Creativity Knew No Limits

In the 1950s,artist Robert Rauschenberg stretched the domain of art with unorthodox ideas and materials

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ROBERT RAUSCHENBERG is admired as one of the most inventive artists of our day. His financial success allows him to travel around the world and make art by combining objects and images found abroad. Rauschenberg hopes to promote international understanding by exhibiting these works, which present mass-media imagery and impressions of everyday life from many countries.

His interest in discarded materials and printed images began long before he studied art. As a child he built what he calls a "collection wall" in his room, by assembling crates and planks that he had found. The wall must have looked like an array of glass cases in a museum, and Rauschenberg used it to display such objects as plants, insects, and stones.

In his collection, art was represented by drawn, traced, and cutout pictures. The rectilinear arrangement, the illustrations recycled from newspapers and magazines, and the variety of materials Rauschenberg collected, natural and artificial, are prominent features of the artwork he has done as an adult.

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If a single idea can be said to run through all of his work, it is that any material, and any procedure, can be used to create a legitimate work of art. In 1953 and 1954, to test conventional attitudes about materials, he undertook to make similar abstract paintings of tissue paper, dirt, and gold leaf.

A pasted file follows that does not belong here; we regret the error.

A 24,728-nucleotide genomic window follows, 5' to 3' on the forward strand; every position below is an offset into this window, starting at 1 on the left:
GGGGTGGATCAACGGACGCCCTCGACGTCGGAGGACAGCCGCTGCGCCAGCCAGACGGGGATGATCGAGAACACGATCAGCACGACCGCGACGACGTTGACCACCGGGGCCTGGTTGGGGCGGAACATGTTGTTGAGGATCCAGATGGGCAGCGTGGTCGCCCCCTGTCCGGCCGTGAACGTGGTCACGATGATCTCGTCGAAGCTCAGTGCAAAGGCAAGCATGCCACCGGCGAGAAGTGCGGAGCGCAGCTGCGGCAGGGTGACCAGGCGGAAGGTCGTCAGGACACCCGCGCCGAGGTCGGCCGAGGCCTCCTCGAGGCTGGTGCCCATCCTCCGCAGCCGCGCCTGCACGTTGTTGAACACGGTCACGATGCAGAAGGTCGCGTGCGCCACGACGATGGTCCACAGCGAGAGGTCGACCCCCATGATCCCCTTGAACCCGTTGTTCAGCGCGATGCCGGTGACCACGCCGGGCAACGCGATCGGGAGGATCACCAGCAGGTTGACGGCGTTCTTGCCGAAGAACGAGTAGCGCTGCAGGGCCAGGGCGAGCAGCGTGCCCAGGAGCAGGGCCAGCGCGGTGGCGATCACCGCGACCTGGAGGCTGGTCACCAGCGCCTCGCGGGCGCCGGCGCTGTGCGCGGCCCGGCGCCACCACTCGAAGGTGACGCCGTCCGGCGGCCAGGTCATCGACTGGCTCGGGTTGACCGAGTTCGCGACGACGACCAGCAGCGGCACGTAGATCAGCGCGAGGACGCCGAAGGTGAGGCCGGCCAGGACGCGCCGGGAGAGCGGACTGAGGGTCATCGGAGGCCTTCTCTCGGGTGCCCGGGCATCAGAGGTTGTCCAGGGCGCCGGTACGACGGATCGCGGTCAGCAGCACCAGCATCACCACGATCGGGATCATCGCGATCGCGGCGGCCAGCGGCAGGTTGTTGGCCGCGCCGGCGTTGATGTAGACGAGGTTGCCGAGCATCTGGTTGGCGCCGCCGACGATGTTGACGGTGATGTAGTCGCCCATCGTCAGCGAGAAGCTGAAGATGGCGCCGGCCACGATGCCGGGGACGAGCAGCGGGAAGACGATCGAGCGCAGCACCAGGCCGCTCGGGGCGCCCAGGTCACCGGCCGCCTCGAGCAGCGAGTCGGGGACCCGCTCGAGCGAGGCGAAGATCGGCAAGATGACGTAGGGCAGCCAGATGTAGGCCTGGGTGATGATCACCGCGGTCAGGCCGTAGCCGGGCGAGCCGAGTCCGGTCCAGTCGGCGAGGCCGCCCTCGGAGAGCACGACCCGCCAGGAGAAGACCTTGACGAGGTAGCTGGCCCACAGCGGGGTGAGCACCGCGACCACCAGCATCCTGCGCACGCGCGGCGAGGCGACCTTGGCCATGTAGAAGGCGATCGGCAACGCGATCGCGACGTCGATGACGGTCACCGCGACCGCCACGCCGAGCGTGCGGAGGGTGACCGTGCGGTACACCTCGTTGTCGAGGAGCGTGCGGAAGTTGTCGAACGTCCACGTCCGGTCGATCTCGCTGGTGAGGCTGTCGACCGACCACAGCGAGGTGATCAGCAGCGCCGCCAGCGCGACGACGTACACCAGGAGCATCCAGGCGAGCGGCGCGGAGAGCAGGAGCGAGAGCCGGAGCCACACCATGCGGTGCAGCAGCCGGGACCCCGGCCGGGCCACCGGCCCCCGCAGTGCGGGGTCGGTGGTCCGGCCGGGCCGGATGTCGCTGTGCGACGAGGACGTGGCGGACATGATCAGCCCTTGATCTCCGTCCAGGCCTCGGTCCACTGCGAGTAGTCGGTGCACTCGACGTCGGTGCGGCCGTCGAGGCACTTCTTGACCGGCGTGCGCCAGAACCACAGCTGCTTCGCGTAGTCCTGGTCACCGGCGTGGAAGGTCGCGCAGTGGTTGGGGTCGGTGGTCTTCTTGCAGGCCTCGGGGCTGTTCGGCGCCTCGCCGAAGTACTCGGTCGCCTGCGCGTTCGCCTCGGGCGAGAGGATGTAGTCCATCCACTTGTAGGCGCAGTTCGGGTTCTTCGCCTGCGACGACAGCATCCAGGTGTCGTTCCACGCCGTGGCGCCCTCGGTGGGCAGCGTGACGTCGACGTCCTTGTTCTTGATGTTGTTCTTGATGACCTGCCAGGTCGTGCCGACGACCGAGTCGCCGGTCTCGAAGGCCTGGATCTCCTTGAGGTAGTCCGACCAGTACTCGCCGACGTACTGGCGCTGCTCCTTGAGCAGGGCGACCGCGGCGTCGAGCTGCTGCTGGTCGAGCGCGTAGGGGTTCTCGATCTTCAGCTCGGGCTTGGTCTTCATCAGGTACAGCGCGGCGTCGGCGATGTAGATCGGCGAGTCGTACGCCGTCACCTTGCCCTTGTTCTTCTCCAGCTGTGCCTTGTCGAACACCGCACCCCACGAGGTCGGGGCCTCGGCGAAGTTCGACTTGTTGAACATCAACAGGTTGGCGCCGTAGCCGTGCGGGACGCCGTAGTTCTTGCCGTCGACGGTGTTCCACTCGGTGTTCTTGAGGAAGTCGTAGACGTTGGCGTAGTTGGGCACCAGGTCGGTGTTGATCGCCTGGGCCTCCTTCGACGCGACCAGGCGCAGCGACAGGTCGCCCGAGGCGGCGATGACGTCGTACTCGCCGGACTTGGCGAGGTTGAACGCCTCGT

Although the abstract imagery would be much the same in each painting, the material would vary. Rauschenberg predicted that people would value his gold paintings most highly, because the material was considered valuable in itself, and would devalue those made of dirt or paper.

As things turned out, he was right. None of the tissue-paper paintings have been preserved, and only one of the dirt paintings, but the gold-leaf paintings have been kept and admired.

Since the 1950s many other artists have used lowly materials. Compared with more recent avant-garde art, Rauschenberg's one surviving dirt painting now looks acceptable and even rather elegant.

Two of his most famous works explore the possibility of creating an artwork on paper without drawing, painting, photographing, or even making an assemblage of pre-existing objects. One was his "Erased De Kooning Drawing" (1953), a sheet of paper bearing the dimly visible lines of a drawing.

Rauschenberg was playing with the idea that artists like Willem De Kooning began work without any preconceived idea of the final image. The critic Harold Rosenberg had called this procedure "action painting" in a much-discussed article published in 1952. Brush in hand, the artists improvised, and the completed painting was only a residue of the true work of art, which was the improvisatory act itself.

But if a process rather than an image was the true goal, then perhaps the process of effacing an artwork could be just as artistic as the process of creating it. Although De Kooning hardly liked the idea, he liked Rauschenberg and gave him an unusually dense drawing, so that erasing it would be an ambitious project in itself. The erasure was not complete; traces of the original can still be seen on the otherwise blank sheet of paper.